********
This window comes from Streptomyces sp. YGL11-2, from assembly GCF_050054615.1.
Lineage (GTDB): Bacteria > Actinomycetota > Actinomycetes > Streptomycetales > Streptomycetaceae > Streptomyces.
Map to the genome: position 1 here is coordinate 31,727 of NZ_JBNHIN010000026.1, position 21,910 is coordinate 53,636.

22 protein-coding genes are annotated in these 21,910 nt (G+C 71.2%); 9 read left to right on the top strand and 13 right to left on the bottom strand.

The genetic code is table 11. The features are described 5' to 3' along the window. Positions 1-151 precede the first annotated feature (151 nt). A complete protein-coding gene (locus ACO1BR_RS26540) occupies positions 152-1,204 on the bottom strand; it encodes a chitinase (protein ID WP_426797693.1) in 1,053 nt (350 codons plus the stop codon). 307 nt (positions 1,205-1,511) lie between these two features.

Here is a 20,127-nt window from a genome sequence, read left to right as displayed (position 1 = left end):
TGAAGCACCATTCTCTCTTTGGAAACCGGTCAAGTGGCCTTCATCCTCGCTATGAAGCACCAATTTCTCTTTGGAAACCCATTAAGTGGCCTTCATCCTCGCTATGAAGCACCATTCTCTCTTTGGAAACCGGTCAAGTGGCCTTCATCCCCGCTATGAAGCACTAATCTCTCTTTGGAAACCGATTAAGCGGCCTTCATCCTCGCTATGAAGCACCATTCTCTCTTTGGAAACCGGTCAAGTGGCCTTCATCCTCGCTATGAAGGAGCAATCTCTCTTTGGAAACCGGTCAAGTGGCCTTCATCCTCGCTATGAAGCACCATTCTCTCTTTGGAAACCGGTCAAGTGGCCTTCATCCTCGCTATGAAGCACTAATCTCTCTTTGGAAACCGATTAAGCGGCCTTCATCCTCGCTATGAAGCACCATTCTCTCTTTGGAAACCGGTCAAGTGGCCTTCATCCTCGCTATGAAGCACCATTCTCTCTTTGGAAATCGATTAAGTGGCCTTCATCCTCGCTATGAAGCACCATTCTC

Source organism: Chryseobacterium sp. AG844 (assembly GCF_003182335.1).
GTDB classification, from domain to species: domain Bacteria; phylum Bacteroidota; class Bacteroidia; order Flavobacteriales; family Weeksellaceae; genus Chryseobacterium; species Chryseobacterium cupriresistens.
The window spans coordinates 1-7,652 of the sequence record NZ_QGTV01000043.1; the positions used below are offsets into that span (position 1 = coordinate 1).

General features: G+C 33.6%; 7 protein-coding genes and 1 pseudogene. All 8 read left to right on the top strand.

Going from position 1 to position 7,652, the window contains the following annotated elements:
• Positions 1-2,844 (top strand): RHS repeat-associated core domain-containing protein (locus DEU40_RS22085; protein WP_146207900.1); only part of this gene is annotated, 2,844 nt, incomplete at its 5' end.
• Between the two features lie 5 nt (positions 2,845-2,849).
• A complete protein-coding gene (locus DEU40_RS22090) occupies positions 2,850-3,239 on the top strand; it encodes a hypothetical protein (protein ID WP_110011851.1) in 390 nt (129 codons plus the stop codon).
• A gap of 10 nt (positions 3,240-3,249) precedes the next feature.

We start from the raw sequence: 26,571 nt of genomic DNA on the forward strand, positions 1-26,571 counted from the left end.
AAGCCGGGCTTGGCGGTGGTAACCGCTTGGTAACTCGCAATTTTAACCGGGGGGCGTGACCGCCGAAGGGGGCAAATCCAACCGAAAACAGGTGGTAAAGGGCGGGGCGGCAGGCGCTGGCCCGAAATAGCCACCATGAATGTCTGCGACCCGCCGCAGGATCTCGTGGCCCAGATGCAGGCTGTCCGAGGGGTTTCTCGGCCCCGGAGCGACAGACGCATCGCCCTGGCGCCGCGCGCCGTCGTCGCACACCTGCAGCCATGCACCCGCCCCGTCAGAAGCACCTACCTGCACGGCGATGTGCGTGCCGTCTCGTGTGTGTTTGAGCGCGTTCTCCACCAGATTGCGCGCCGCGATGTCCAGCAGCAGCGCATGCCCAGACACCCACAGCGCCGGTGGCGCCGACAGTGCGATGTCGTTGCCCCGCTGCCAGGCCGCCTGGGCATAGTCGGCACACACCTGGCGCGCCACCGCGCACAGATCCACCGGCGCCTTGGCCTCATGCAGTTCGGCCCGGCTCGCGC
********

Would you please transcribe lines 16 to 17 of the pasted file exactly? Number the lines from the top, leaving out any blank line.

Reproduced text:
• A gap of 10 nt (positions 3,240-3,249) precedes the next feature.

We start from the raw sequence: 26,571 nt of genomic DNA on the forward strand, positions 1-26,571 counted from the left end.